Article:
The messages that are coming out here are ones you might expect. It’s standing up for the people that Trump has spent the last year and a half stepping on. It’s people speaking out for immigrant rights, for LGBTQ rights, for the rights of Muslims, for the rights of people of color, Black Lives Matter, people in prisons—I mean, the very people who Trump has trotted out as a way to divide and conquer, speaker after speaker after speaker. Also, actually, interestingly, several speakers on student debt, which I expect to be a very important and serious issue in the years ahead.

DEENA GUZDER: And, Dave, you’re, of course, a longtime sportswriter, covering the intersection of sports and politics. What’s the likelihood of sports teams visiting the White House in Trump’s America?

DAVE ZIRIN: Well, this is a very fascinating and interesting question, because Richard Jefferson, who plays for the Cleveland Cavaliers, made the comment when the Cavaliers visited the White House; he said sort of cheekily, “It’s an honor to be the last NBA team to ever visit the White House.” And there is that sentiment among NBA players—the NBA, of course, is an overwhelmingly African-American league—that teams will not visit the White House, or you’ll have these kind of visits where owners show up with like three people on the team and everybody else boycotts, like not—frankly, not unlike what it looked like last night at the concert, where you had Trump, Donald and Melania, watching, you know, Q-list celebrities and country singers, while they looked miserable watching acts that they clearly have no interest in. And when you are a celebrity stalker like Donald Trump is, I think few things upset him more than the fact that people who have a measure of fame are giving him the high hat. So we’ll see what happens in the NFL. It’s very interesting that in a poll taken by a sports reporter named Mike Freeman, black—99 percent of black players he spoke to in the NFL were devastated by the election results, and 100 percent of white players he spoke to—it was like 30 out of 30—all said that they were thrilled by Trump’s election. So, that’ll be very interesting, too, especially this weekend and the Super Bowl. In the AFC, Tom Brady’s Patriots are playing Ben Roethlisberger’s Pittsburgh Steelers. Roethlisberger and Brady are both open and proud Trump supporters. And interestingly, Roethlisberger, Ben Roethlisberger, has a long history of sexual assault allegations. Not a problem for Donald Trump, at all.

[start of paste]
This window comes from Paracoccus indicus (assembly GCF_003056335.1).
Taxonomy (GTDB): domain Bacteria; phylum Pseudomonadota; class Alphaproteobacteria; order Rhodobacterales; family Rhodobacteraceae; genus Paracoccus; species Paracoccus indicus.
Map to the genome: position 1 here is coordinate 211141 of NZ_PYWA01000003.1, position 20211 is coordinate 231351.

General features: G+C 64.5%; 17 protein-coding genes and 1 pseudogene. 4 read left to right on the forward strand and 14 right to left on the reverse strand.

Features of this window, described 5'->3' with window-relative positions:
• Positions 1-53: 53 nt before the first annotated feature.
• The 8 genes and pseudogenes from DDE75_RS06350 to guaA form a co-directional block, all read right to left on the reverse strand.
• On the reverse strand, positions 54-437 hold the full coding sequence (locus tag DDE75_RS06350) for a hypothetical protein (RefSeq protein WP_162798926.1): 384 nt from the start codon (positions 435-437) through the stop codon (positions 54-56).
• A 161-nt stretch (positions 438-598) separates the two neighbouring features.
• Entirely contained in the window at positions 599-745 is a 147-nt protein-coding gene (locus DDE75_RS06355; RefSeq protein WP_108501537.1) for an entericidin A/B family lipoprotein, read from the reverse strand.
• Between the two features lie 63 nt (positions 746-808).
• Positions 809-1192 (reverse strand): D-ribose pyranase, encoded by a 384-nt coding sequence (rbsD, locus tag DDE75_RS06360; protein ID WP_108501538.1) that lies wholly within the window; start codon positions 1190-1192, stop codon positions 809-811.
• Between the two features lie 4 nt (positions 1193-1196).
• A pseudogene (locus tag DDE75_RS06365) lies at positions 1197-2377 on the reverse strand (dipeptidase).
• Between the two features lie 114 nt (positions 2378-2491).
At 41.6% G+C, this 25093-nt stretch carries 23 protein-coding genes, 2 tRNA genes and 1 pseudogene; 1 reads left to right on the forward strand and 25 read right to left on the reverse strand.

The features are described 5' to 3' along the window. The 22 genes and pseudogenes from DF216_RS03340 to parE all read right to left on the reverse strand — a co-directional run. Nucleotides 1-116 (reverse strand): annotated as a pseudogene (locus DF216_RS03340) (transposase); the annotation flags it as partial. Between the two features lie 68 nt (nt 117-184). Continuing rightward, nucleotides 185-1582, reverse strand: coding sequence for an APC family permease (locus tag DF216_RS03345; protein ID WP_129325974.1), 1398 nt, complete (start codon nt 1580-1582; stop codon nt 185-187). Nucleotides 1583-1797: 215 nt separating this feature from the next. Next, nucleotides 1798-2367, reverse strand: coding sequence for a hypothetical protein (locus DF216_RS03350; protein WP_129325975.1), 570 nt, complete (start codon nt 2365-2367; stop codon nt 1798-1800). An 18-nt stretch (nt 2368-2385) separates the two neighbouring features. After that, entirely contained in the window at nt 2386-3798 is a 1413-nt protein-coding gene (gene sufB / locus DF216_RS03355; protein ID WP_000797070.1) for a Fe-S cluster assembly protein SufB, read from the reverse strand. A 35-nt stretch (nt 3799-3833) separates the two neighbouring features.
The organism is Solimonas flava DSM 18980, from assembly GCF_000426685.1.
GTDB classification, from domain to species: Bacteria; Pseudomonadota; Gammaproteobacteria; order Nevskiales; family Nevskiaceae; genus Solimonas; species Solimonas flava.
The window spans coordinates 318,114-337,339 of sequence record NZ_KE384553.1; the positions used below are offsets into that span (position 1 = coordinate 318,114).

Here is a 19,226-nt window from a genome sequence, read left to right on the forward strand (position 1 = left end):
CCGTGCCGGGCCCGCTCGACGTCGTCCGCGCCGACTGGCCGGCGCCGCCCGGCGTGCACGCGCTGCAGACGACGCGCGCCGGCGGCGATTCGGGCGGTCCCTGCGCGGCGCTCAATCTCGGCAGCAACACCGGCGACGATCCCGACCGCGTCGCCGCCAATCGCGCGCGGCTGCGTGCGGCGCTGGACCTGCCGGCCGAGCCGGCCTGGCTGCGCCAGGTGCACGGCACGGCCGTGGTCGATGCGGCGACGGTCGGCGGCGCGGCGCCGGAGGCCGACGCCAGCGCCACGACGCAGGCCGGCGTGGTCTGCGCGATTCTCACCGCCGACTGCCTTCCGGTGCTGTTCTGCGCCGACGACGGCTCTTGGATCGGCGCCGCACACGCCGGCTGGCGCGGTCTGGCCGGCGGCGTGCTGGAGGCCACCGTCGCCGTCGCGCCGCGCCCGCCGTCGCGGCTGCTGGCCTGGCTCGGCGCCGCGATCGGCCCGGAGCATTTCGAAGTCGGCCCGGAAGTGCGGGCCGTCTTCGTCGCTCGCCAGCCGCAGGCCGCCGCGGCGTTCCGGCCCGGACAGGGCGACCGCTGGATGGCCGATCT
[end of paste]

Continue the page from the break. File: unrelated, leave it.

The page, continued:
DEENA GUZDER: Dave Zirin, thank you so much. For Democracy Now!, I’m with Hany Massoud in the streets in Washington, D.C., on Inauguration Day. Back to the studio.